Researchers have discovered that a commonly used drug for dementia is able to help prevent debilitating falls for patients suffering from Parkinson's Disease.
Published in The Lancet Neurology, the research, led by Dr. Emily Henderson, a Parkinson's UK Research Fellow based in the University of Bristol, shows that patients with Parkinson's who were taking the oral drug rivastigmine were 45% less likely to fall and were more stable while walking, compared to the patients who were taking placebo.
Around 127,000 people in the United Kingdom and around 7 million people worldwide are afflicted with Parkinson's Disease. Seventy percent of these patients will fall at least once in a year, and one-third of these patients experience repeated falls, which then sometimes result in fractures and admission to hospitals.
With the degeneration of dopamine producing nerve cells, people with Parkinson's often have issues with unsteadiness when walking. As part of the condition, they also have lower levels of acetylcholine, a chemical which helps us to concentrate, making it extremely difficult to pay attention to walking, says Henderson.
She adds, We already know that rivastigmine works to treat dementia by preventing the breakdown of acetylcholine, however our study shows for the first time that it can also improve the regularity of walking, speed, and balance. This is a real breakthrough in reducing the risk of falls for people with Parkinson's.
Rivastigmine and Dementia
The study included 130 patients who had fallen in the previous year. Half of the people were given rivastigmine, while the other half were given placebo for a length of eight months.
People affected by Parkinson's, their carers, and health and social care professionals have said that preventing falls and improving balance is the biggest unmet need for people living with the condition, other than finding a cure, says Dr. Arthur Roach, who is the Director of Research at Parkinson's UK. He adds that tasks that might be quite simple for us, such as walking up the stairs, or getting up from bed in the middle of the night to get a glass of water, are definitely more dangerous when you have a big tendency to fall down. When this happens, a patient may break his or her bones, thus requiring emergency admission into a hospital.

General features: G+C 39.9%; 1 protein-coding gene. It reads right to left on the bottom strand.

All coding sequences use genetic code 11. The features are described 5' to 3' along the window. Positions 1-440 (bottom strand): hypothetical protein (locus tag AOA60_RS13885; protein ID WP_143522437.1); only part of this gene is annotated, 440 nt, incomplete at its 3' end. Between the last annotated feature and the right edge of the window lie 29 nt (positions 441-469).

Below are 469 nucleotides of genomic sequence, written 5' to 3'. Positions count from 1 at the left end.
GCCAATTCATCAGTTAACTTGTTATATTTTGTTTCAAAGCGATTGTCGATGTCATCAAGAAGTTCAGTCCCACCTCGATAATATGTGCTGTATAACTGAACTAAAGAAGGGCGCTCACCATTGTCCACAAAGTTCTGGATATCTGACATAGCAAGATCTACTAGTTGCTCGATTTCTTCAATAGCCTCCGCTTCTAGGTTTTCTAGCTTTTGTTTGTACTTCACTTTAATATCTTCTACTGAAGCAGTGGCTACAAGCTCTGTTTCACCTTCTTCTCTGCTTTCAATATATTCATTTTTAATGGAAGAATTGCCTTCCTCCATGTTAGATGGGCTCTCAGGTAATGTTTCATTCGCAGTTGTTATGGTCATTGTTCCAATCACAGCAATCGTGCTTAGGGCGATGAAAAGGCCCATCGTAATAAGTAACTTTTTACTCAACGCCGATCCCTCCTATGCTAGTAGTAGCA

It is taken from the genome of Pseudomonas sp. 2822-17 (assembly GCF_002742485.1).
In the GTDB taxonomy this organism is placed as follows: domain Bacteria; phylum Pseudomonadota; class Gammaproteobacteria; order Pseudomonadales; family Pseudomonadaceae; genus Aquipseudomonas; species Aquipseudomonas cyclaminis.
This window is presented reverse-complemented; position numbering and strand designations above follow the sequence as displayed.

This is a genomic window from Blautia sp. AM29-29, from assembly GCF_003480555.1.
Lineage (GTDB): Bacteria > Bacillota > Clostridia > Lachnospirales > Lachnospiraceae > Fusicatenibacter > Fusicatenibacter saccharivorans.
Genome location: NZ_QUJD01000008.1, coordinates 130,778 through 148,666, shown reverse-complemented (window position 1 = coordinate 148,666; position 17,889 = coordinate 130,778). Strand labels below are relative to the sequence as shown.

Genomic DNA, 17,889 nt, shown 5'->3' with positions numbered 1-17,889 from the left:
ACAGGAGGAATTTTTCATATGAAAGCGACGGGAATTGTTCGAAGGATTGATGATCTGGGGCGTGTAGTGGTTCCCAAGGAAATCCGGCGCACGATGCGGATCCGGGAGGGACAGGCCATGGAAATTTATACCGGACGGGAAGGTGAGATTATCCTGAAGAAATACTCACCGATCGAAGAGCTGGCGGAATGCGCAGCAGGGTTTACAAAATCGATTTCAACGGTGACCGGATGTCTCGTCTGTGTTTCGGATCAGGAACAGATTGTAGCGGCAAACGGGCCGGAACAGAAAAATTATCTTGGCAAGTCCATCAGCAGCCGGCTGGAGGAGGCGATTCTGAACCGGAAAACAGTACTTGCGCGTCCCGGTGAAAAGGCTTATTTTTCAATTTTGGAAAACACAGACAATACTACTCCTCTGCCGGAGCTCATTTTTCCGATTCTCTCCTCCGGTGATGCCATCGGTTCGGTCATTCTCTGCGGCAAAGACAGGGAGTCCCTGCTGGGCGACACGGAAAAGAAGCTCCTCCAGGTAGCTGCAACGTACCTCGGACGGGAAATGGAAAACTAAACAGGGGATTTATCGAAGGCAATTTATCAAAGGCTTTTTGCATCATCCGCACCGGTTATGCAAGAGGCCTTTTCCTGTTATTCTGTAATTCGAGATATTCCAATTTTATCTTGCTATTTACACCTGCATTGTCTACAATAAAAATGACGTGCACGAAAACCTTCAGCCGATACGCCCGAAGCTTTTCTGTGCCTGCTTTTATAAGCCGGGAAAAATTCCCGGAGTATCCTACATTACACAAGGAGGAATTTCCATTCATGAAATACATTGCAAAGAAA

This trial shows that there may be drugs already available, being used for other purposes, that can be tested to help treat Parkinson's. This takes us a step closer to improving the quality of life and finding better treatments for people with Parkinson's.
Caroline Maxwell, a participant in the study who is from Northamptonshire, was diagnosed with Parkinson's 13 years ago. She says that a few years back, she had a bad fall while carrying her sewing machine across the room. She got admitted to the hospital for a week and it really brought down her confidence levels.
I'm at the stage where I would walk much better with a replacement joint, but because I fall so frequently my surgeon is reluctant to operate. Falling on my replacement hip would put in an even worse situation than what I'm in now, she says.
In finding a treatment that helps reduce the number of falls in Parkinson's patients, Caroline would be able to get the replacement hip that she needed and she says that she would have the confidence to go shopping by herself, without the need to be picked up by strangers if she fell.